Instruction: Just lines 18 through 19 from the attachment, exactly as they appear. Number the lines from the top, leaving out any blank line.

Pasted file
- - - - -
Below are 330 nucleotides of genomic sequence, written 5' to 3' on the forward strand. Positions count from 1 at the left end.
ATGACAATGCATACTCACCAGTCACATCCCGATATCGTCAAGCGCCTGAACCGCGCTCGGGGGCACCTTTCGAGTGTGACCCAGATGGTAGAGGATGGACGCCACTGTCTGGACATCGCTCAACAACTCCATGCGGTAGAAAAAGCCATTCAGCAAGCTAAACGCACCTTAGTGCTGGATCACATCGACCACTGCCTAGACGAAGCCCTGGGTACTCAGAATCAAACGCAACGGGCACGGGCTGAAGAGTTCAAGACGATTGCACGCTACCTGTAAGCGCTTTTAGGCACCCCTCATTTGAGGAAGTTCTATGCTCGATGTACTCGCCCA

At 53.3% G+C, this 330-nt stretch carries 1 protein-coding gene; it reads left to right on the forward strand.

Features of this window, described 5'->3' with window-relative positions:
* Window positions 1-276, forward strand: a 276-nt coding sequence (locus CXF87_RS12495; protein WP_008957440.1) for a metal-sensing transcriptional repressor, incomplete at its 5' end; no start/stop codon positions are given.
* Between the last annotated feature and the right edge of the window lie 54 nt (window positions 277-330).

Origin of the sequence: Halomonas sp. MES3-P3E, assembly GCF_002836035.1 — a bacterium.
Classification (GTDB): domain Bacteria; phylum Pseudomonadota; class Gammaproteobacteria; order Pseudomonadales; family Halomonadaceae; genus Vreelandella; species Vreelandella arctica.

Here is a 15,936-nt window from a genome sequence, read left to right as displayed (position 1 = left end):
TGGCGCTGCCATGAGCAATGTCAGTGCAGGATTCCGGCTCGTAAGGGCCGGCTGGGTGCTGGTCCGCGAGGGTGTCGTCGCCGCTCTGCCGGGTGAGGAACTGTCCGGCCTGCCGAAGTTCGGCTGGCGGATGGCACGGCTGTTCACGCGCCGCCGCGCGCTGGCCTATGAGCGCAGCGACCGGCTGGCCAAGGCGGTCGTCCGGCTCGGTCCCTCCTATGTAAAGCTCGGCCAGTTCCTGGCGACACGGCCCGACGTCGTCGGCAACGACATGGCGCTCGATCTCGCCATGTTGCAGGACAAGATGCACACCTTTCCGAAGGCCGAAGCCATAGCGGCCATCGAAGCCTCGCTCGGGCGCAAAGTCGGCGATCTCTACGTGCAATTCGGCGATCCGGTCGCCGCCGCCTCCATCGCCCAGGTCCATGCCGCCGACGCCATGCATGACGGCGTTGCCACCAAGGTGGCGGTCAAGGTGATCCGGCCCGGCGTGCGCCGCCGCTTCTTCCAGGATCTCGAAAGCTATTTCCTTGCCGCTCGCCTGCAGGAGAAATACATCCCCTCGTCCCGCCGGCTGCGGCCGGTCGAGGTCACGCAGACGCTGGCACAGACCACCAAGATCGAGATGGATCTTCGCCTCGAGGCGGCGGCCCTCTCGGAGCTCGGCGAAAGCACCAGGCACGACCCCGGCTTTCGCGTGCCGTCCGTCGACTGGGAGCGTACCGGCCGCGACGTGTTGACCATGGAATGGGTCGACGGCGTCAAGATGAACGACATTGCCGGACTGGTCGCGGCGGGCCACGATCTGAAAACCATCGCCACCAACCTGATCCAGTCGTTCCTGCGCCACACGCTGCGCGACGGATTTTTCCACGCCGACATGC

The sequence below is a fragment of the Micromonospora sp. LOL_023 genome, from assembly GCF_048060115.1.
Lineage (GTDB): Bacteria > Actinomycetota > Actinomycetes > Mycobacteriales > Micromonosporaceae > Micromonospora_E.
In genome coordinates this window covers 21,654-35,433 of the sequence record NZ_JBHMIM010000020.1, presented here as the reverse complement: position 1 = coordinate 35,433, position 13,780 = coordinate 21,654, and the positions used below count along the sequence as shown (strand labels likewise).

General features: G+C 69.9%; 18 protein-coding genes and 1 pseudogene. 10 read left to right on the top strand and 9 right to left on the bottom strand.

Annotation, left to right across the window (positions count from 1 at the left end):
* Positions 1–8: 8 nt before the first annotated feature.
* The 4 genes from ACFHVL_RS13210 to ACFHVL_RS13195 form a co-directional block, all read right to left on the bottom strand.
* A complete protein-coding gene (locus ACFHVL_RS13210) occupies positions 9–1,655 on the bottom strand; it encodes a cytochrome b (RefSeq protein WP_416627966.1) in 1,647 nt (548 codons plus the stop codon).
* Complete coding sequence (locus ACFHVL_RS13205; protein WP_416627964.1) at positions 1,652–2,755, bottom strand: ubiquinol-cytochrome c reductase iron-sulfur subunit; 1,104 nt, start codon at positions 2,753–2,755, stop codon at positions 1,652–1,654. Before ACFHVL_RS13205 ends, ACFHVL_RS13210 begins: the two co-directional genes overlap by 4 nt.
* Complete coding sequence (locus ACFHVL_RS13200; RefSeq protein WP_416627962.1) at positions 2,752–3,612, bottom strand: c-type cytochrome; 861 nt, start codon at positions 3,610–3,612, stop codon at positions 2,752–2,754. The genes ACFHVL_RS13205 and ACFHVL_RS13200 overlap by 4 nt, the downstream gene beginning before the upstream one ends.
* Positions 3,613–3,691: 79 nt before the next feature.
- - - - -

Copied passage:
* A complete protein-coding gene (locus ACFHVL_RS13210) occupies positions 9–1,655 on the bottom strand; it encodes a cytochrome b (RefSeq protein WP_416627966.1) in 1,647 nt (548 codons plus the stop codon).
* Complete coding sequence (locus ACFHVL_RS13205; protein WP_416627964.1) at positions 1,652–2,755, bottom strand: ubiquinol-cytochrome c reductase iron-sulfur subunit; 1,104 nt, start codon at positions 2,753–2,755, stop codon at positions 1,652–1,654. Before ACFHVL_RS13205 ends, ACFHVL_RS13210 begins: the two co-directional genes overlap by 4 nt.